Public awareness of the problem has risen in recent years and work is under way to stop it getting worse.
But the Reseau d’Excellence de Territoires Insulaires said politicians must recognise the scale of the threat.
This is a global network of 28 island universities, led by the University of the Highlands and Islands.
In an open letter to the United Nations, the UK and Scottish Governments and the European Union it highlights the concerns of academics across the world.
Prof Clive Mulholland, principal and vice-chancellor of the university, is also president of RETI.
He said: “There is an issue of growing anxiety for scientists and the public alike.
“As a federation of island universities who are more affected by the impact of micro plastics on our campus environment, we are already committed to doing all we can through further research and academic collaboration.
“However, we also wanted the big players in this worldwide issue to recognise that we can work with them to tackle this global concern, through our academic expertise and commitment.”
The letter says: “Much of our recent discussion has centred around common concerns on the threats posed by micro plastics in our oceans, an issue of growing anxiety for scientists and the public alike, across the globe.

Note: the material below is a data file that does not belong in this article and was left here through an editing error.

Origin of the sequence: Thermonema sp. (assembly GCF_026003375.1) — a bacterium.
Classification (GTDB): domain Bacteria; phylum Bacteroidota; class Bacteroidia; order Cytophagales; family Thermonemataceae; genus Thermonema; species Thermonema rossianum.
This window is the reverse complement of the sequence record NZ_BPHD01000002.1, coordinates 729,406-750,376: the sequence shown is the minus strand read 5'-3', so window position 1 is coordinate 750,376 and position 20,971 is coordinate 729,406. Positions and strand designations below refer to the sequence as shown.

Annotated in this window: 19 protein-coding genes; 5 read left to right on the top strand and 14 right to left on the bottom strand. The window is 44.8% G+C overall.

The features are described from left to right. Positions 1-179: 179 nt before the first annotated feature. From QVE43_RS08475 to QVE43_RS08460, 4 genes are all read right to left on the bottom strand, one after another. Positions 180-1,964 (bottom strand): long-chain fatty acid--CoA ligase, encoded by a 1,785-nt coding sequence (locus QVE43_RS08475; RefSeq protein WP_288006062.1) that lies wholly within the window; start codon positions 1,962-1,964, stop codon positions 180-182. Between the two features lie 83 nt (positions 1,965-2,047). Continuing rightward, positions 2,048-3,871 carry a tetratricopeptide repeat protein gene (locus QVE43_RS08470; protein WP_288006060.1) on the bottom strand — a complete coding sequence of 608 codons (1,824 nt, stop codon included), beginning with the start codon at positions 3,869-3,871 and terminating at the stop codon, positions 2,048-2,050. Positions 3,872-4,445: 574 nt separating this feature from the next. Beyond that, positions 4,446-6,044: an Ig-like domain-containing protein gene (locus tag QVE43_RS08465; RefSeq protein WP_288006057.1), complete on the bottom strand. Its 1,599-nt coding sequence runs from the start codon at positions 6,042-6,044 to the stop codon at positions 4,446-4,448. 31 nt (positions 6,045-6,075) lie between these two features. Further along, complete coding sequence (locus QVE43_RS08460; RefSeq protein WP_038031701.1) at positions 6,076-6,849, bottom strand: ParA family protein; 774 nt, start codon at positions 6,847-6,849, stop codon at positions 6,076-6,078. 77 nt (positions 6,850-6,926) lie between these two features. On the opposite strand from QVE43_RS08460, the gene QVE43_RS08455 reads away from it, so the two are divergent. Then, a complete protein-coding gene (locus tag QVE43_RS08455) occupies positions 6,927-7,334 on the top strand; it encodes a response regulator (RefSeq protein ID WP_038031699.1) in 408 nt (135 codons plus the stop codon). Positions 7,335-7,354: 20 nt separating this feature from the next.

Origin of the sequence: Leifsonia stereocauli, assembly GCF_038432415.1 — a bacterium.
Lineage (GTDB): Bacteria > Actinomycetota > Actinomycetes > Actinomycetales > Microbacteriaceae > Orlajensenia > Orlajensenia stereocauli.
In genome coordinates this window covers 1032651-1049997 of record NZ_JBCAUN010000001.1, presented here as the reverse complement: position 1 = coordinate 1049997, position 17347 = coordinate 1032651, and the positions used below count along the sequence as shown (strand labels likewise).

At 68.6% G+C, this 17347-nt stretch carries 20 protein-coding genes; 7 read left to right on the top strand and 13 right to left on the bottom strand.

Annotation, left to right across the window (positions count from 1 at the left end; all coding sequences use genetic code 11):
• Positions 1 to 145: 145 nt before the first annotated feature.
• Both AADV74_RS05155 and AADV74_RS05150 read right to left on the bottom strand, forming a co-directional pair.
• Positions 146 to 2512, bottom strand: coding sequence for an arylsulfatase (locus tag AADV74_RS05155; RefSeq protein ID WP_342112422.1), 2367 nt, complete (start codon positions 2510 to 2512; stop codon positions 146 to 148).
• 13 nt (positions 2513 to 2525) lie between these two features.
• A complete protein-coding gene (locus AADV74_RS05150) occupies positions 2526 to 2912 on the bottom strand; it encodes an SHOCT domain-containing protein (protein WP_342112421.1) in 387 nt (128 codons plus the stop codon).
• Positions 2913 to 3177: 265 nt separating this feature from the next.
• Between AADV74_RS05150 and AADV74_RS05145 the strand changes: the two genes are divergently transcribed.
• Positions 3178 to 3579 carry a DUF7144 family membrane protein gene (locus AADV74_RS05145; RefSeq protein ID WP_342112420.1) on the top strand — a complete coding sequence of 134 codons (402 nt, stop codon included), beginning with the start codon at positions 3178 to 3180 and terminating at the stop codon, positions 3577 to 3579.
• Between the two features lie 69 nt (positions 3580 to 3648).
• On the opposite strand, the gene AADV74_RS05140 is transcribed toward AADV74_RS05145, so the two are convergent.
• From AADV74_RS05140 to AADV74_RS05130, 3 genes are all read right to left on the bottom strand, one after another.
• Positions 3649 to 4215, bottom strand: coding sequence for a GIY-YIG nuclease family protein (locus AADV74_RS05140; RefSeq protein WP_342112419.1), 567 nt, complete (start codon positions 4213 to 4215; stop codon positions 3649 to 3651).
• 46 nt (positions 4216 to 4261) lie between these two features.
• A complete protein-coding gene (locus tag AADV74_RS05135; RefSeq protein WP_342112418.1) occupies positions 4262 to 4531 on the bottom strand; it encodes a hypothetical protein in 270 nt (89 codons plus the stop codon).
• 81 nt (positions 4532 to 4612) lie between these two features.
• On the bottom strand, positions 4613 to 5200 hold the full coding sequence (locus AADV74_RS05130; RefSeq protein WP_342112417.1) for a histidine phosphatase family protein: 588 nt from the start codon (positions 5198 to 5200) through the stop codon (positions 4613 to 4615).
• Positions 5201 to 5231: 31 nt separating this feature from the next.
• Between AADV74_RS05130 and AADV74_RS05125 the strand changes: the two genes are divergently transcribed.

“As a global network of island universities, we are extremely worried about the impact of micro plastics on our island nations from the perspective of the environment – and also our coastlines, tourism, fishing and aquaculture, health and our island communities.”
It states the partners, from countries including Canada, Japan, Taiwan and Malta, have already committed to doing all they can through further research and academic collaboration.
The letter concludes: “As a group from island universities, we would welcome the opportunity to work with you to help address this growing global concern.
“This is a global concern – the answer must lie in global cooperation and we stand at the ready to contribute our expertise and commitment.”
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